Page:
For the present rule seems to be that, if the variance consists in the introduction or alteration of words purely superfluous and unnecessary, it will not be material, unless indeed the alteration rendered the whole repugnant to the intent of the statute; for then the superfluous words cannot be rejected.?

$ 401. Continued.--" If any defect arise in the recital of a public statute, which there was no occasion to set out, and the indictment would be good without it, if the indictment conclude generally contrary to the form of the statute in such case made and provided,' the recital may be rejected as surplusage, and judgment may be given against the defend. ant; but, if it be referred to as the said statute, the proceedings will be altogether defective.: As it is necessary to recite pri vate statutes, the same rule will not apply to them, and the omission of the word 'said' cannot aid them. And yet in one respect it is more dangerous to misrecite a public than a private statute; for, in the former case, the court, being bound ex officio to take cognizance of all public laws, will of themselves notice the variance, whereas in the latter it must be specially pleaded or given in evidence under a plea of nul tiel record, for the court will presume the recital to be correct until the contrary is formally shown.”+ Here the learned author appears to have fallen into the mistake of applying to the indictment an inapplicable rule of civil pleadings. On principle, where the prosecutor relies on a private statute, he must prove it at the trial, like any other averred fact; and, should there be a variance between the allegation and proof, there can be no conviction.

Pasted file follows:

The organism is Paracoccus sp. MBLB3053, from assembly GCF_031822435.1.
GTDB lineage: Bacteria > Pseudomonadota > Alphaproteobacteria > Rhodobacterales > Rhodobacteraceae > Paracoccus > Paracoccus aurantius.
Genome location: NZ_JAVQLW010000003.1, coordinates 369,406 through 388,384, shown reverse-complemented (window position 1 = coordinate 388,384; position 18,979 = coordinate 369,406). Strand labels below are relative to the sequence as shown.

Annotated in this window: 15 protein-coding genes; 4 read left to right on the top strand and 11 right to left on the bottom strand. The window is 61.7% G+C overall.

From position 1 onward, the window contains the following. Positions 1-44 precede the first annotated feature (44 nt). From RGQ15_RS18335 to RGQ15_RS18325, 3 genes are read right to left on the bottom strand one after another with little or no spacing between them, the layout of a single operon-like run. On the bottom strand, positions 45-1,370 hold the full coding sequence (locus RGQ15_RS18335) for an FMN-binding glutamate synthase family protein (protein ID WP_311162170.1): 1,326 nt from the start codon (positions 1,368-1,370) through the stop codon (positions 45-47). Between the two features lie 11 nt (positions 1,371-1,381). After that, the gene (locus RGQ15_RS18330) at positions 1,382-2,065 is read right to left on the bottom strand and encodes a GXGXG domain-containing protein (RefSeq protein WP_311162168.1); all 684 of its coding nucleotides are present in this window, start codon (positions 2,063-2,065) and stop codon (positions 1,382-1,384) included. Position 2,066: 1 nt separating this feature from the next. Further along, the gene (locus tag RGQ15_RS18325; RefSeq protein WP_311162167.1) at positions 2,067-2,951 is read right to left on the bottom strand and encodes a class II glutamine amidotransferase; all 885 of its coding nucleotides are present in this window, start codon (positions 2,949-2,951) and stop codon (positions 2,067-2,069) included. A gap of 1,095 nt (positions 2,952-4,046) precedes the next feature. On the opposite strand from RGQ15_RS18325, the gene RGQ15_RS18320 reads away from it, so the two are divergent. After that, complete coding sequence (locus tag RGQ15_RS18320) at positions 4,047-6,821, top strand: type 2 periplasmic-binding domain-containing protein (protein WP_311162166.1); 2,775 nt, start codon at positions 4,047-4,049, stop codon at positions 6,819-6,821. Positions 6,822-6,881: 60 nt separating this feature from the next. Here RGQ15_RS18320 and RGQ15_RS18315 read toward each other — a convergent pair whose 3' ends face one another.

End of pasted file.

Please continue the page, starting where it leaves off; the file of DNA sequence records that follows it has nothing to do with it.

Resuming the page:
$ 402. Modifications of doctrine.-The doctrines of the foregoing sections are directly or indirectly modified or superseded Whitaker, 1 Doug. 93a, 97; Palgrave well's Case, 4 Co. 12, 13; Goodwin v. v. Windham, 1 Stra. 212, 214; Platt West, Cro. Car. 522, 523. v. Hill, 1 Ld. Raym. 381, 382; Eden's 3 Ante, $ 395; Boyce v. Whitaker, 1 Case, Cro. Eliz. 697; 2 Hawk. P. C., Doug. 93a, 94; Fost. 372; Palgrave v. ch. 25, S 101; Bac. Abr., Ind. H. 2. Windham, 1 Stra. 212, 214; Platt v.

1 The American editor refers here Hill, 1 Ld. Raym. 381, 382; Rex v. to The Nancy v. Fitzpatrick, 3 Caines Hill, Cro. Car, 232, 233; 2 Hale, P. C. Cas. 38.

172, 173; 2 Hawk. P. C., ch. 25, $ 104. 22 Hawk. P. C., ch. 25, 8 109; Crom- 4 Platt v. Hill, 1 Ld. Raym. 381, 382;

Rex v. Wilde, 1 Doug. 97, in note.